And American Robins are so ubiquitous that when one stands out, I sometimes have to capture it. The bird below looks to be very young and quite curious.

It’s been a rewarding fall migration season so far for me, albeit tucked away in my location limits. Eventually I will have to go down to the lakefront and other places a little more far-flung but for the moment I feel like I am enjoying my morning outings around here.

One more – Magnolia Warbler

Two Visits to an Old New Place

Thanks to a dog walker I met twice last week… I visited a new-for-me place which has been in my backyard, so to speak, all along. I had been meaning to check out the Riverwalk on the Lyons side of the Des Plaines but never realized the other side had a park along the river called Indian Gardens. Many thanks to Ken the architect from Riverside who told me about it. It’s actually closer to home than the Portage, even, by about a couple minutes.

These pictures are from two days’ visits. I parked on the Lyons side and then walked across the bridge and through the Indian Gardens park. I didn’t venture past the tennis courts the first day, but on the second day I walked through them and found where there is an “unmanaged” trail along the river where I will be going more often.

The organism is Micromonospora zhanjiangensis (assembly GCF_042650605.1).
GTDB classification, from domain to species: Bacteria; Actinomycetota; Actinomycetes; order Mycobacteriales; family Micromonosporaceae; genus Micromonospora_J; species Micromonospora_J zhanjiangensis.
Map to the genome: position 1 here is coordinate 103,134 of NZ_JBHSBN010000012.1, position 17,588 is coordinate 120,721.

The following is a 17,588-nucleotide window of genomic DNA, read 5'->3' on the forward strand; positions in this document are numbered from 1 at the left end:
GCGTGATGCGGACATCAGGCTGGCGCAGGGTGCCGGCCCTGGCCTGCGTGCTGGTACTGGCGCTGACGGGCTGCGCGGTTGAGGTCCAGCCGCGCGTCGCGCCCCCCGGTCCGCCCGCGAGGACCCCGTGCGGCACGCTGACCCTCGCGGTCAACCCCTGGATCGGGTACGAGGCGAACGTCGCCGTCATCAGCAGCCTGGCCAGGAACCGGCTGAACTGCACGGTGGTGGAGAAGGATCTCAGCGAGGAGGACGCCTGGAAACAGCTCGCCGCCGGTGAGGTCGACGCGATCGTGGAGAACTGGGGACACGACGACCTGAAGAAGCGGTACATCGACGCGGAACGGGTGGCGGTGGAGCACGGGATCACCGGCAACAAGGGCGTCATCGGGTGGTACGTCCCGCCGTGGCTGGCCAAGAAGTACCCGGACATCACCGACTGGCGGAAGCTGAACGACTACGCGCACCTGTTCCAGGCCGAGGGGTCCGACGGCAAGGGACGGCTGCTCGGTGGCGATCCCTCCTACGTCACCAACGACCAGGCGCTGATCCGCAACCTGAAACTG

The Lyons side has a fantastic Hoffman Tower which provides a place to hang out for a sizable number of feral pigeons. It occurred to me that I hadn’t seen a flock of pigeons in flight for quite some time.

Walking through Indian Gardens

Blue Jays seem to be everywhere lately. They’re carrying on noisily and are even sometimes visible.